Home NODE Project Background Technical Approach
Technical Approach Print E-mail
Written by Todd Viola   
Friday, 01 June 2007 13:59

Generally speaking, our approach to software and technology development will be to adapt existing tools rather than develop new software. To address the requirements for the data translation system and Web-based interfaces, we propose starting with two tools that have already been developed. By employing Web services and published protocols, we believe we can incorporate the capabilities of these existing tools into new, customized  interfaces which we will design. We believe that these two initial tools will address a number of educational activities and data types. However we are open to identifying other approaches and starting points in consultation with NOAA staff.

Our proposed approaches are:

1. Modify and customize the Live Access Server (LAS) user interface.

The Live Access Server already offers an IOOS DMAC compliant method for discovering and selecting data sets based on published meta data as provided in the OPeNDAP protocol. However while LAS offers great flexibility and a robust selection interface for scientific users, the current Web-based forms can be very lengthy and confusing for educational users.

We propose to develop a new interface for LAS to address these issues. Our solution would entail the following:

  • Simplifying the data selection process by reducing the number of steps (clicks) needed to select data.
  • Rearranging the placement of buttons on the interface to make it more visual and intuitive. Users should have a sense of the step-wise nature of the selection process before they wade into it.
  • Developing visual guides and descriptions using language that is intuitive for educators and students.
  • Customizing meta data to create data groupings that will be intuitive for our audiences and relevant to our curriculum modules. We believe that much of this customization may be possible using the “category” grouping capability already documented for LAS. We anticipate needing to work with NODC staff in order to develop and implement customized meta data for some existing data sets.

The LAS functionality is particularly good for displaying spatial data, which we anticipate using in a variety of educational applications. Using LAS as a platform has an additional advantage of allowing us to deploy our own server but also access data on other LAS servers. We are prepared to install and host our own Live Access Server as part of the NODE portal. This would seem to give us the most flexibility for modifying and customizing the LAS interface.

2. Adapt existing Web tools of the NERRS Centralized Data Management Office.

The NERRS data site offers access to an impressive collection of data at monitoring sites across the country. It is particularly well suited to displaying and comparing station data for things like water conditions, weather conditions, etc. Our approach would be to utilize Web services published by the NERRS Centralized Data Management Office to offer this functionality in a new interface.

As with LAS, the new interface would reside on the NODE portal. Our solution would entail the following:

  • Clarifying and simplifying the data selection process, making it more graphical and less dependent on long lists.
  • Using a scripting language such as PHP to make calls to NERRS Web services . While the Web services and code examples provide an excellent start, we may need technical support from NOAA staff in the use of the application interface.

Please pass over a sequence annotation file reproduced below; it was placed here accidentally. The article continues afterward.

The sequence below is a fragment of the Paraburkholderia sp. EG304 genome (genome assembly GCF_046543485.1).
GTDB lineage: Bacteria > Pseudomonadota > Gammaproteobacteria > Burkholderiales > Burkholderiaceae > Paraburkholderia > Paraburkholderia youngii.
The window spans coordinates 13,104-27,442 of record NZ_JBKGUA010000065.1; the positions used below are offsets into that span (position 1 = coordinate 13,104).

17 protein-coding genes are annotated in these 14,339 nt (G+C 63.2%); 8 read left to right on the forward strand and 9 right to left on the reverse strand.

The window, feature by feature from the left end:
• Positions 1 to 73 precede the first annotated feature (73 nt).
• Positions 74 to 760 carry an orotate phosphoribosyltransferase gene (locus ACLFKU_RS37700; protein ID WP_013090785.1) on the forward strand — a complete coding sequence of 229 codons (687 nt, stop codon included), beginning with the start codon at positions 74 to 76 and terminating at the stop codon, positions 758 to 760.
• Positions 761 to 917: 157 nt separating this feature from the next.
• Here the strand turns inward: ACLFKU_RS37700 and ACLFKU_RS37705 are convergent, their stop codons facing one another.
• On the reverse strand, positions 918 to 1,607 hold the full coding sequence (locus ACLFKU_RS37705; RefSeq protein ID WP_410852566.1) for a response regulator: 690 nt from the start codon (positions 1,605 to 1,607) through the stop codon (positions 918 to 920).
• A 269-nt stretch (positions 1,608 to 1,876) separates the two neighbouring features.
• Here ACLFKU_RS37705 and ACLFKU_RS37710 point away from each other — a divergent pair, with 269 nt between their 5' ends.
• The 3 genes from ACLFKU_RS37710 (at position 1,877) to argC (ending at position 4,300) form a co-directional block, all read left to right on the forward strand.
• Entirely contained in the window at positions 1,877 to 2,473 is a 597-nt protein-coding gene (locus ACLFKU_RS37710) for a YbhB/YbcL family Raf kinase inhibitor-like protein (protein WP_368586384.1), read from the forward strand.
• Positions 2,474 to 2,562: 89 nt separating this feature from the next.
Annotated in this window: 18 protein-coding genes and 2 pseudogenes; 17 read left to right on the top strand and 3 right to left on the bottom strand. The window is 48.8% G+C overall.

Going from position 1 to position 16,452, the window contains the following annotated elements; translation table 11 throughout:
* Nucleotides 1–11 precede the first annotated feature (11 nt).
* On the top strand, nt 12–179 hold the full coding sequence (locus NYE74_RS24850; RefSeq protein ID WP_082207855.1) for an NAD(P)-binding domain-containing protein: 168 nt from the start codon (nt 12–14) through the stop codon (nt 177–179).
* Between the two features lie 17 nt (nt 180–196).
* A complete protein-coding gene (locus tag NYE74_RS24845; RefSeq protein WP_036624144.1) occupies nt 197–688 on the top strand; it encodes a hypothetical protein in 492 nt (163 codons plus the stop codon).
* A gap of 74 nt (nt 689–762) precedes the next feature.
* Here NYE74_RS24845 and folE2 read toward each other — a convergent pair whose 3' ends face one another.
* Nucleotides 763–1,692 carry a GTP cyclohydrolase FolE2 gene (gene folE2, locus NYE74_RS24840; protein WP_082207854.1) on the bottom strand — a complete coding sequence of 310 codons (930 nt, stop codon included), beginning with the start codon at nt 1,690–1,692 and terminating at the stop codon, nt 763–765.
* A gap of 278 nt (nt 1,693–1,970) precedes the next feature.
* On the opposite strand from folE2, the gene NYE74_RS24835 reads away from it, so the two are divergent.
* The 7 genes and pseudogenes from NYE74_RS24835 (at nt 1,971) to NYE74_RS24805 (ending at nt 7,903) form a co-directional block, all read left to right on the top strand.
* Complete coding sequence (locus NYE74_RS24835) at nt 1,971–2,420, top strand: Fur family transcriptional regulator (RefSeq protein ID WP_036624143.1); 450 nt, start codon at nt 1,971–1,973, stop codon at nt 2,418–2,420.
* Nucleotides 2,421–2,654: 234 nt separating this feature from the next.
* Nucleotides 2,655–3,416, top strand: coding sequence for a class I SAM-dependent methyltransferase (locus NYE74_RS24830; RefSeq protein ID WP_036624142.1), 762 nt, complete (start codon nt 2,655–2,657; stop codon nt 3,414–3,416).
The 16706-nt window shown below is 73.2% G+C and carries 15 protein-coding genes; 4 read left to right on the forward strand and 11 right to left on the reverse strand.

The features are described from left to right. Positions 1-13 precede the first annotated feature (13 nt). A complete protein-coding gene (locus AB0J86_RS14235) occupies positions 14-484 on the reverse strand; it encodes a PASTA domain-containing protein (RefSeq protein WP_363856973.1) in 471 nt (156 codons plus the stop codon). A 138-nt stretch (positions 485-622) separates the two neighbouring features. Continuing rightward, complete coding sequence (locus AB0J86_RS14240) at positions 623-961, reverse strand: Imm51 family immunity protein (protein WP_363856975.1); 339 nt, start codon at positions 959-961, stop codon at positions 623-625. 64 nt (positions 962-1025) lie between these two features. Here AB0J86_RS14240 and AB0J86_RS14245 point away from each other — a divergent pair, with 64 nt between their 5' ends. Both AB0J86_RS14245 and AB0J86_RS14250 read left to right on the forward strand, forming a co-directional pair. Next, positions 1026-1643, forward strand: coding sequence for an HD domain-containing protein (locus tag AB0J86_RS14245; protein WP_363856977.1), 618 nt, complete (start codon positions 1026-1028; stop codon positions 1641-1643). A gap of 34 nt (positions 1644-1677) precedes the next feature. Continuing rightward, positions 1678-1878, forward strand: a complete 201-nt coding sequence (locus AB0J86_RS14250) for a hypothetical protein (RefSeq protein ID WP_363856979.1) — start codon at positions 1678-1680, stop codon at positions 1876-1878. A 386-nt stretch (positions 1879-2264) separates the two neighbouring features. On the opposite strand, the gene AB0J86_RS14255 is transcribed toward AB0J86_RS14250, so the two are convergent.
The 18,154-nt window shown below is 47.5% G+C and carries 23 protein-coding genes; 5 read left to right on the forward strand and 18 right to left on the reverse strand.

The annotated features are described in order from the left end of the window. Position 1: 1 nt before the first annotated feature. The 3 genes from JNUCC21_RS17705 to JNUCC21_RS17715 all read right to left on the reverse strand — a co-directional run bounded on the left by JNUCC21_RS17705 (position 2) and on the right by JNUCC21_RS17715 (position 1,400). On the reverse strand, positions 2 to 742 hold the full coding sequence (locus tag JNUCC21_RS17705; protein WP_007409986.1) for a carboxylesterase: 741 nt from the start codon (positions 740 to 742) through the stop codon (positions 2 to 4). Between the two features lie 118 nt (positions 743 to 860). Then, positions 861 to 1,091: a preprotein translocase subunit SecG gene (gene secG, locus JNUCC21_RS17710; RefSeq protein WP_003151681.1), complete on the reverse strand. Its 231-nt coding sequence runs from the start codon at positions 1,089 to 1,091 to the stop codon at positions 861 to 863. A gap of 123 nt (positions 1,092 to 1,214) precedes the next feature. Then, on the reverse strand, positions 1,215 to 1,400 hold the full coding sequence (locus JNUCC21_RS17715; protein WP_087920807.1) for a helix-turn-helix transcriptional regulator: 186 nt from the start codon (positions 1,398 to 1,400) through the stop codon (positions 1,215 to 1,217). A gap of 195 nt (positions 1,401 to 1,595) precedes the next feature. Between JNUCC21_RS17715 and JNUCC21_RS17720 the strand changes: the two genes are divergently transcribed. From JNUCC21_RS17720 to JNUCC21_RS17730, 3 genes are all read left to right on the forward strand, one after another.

• Employing a new graphing and display package to create attractive, customized visualizations of retrieved data. We want the new interface to resemble a data dashboard which can present real time station parameters in an intuitive display.
  • Focusing on parameters identified in the SWMP/IOOS Needs Assessment as those which teachers are familiar and comfortable with already, and using those as the basis of standards-based activities.

In all cases, data query and selection interfaces will be highly simplified and designed to relate directly to lesson objectives. While striving to develop compelling, inquiry-driven lessons, we will work to limit the number of selectable parameters that students must choose from. This will keep the number of clicks to a minimum and  help assure that students are successful in finding relevant results and are not frustrated by empty or meaningless searches. Data query tools will be integrated with activities within the NODE portal and will not be external links to other web sites.

In contemplating our technical approach to this project, we recognize that there is a tension between trying to develop a very generalized set of tools for discovering and accessing data and integrating those tools tightly within an instructional framework with specific educational goals. This tension is evident in some of the existing IOOS data sites that are currently available – they are effective at providing a generalized interface to lots of different data sets and sources. However this general utility often results in a dizzying array of choices for educators and students.

Contending with this issue is central to this project. Our goal will be to make sure than any software code operating behind the scenes – to query, sort, or display meta data – will be highly general and will conform to IOOS DMAC principles. However the front end interfaces may be highly customized and specific so that the tools are presented seamlessly in the context of a particular activity or lesson. In some instances, we may choose to “hard wire”  meta-data selections within the code of a Web page in order to reduce the complexity and number of choices exposed to users. Our aim will be to make the back end tools as extensible as possible, but to always be able to customize their presentation and use on the front end.

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